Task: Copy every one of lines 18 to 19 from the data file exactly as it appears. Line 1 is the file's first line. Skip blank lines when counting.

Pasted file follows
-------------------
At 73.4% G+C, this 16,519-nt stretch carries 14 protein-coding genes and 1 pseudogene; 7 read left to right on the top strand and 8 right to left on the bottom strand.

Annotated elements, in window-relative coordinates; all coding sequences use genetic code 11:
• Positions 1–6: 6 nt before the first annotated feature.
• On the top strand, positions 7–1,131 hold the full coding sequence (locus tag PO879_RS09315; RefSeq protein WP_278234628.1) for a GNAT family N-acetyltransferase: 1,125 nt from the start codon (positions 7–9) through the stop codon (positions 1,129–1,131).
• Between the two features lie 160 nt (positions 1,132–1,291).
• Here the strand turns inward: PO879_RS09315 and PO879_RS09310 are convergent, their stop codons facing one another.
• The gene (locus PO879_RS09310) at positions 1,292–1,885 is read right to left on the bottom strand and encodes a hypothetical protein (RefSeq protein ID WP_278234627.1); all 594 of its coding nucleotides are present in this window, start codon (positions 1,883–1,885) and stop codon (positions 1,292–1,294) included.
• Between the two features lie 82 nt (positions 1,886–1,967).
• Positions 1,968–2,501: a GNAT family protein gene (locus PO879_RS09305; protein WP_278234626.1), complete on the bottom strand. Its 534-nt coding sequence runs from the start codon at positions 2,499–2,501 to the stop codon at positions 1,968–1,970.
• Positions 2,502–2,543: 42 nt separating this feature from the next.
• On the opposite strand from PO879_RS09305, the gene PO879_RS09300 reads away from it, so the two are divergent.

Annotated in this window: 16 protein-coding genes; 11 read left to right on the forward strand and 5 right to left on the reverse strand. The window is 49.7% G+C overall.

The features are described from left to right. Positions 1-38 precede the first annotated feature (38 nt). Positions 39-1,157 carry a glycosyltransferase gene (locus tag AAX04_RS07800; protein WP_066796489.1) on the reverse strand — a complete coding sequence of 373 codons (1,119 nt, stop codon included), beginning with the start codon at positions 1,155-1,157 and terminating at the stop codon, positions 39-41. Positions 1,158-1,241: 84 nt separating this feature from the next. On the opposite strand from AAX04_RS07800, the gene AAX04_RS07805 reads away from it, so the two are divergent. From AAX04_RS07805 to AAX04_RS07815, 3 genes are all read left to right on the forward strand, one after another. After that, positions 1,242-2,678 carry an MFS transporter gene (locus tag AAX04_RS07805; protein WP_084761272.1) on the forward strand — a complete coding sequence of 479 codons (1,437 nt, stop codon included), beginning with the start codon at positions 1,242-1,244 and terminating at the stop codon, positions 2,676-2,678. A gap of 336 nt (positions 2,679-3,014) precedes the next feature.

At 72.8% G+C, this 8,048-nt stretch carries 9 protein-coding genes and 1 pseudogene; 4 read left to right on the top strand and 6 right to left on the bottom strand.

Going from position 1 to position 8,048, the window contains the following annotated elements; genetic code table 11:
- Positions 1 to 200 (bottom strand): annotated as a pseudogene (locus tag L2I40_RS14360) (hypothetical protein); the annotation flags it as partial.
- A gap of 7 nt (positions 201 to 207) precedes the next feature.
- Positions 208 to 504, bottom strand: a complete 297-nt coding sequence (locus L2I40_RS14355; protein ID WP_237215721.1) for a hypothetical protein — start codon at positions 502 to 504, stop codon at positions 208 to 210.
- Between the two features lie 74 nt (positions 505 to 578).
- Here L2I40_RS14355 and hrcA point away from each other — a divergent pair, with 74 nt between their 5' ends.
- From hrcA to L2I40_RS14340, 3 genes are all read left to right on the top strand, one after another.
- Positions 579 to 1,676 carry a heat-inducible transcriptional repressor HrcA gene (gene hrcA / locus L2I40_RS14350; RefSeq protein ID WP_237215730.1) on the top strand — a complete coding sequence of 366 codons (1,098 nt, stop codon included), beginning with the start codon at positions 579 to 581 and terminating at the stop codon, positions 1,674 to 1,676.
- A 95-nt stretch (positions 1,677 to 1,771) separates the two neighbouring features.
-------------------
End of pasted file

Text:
- Positions 208 to 504, bottom strand: a complete 297-nt coding sequence (locus L2I40_RS14355; protein ID WP_237215721.1) for a hypothetical protein — start codon at positions 502 to 504, stop codon at positions 208 to 210.
- Between the two features lie 74 nt (positions 505 to 578).